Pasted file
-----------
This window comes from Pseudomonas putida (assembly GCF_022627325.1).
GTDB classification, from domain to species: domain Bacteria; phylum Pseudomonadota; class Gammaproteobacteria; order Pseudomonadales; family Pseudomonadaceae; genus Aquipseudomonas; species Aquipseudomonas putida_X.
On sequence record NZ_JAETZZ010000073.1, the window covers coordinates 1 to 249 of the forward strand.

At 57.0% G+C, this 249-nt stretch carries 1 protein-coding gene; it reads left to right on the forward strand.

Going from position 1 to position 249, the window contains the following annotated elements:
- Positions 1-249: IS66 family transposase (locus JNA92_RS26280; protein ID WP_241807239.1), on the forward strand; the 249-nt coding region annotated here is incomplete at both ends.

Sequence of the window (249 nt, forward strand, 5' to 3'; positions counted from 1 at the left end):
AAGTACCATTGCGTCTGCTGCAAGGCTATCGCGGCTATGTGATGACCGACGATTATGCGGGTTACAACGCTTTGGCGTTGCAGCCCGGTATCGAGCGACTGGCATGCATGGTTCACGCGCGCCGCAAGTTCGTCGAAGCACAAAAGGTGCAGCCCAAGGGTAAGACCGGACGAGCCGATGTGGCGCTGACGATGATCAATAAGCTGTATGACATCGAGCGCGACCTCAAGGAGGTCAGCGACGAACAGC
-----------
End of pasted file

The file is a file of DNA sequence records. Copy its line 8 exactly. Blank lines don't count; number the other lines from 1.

AAGTACCATTGCGTCTGCTGCAAGGCTATCGCGGCTATGTGATGACCGACGATTATGCGGGTTACAACGCTTTGGCGTTGCAGCCCGGTATCGAGCGACTGGCATGCATGGTTCACGCGCGCCGCAAGTTCGTCGAAGCACAAAAGGTGCAGCCCAAGGGTAAGACCGGACGAGCCGATGTGGCGCTGACGATGATCAATAAGCTGTATGACATCGAGCGCGACCTCAAGGAGGTCAGCGACGAACAGC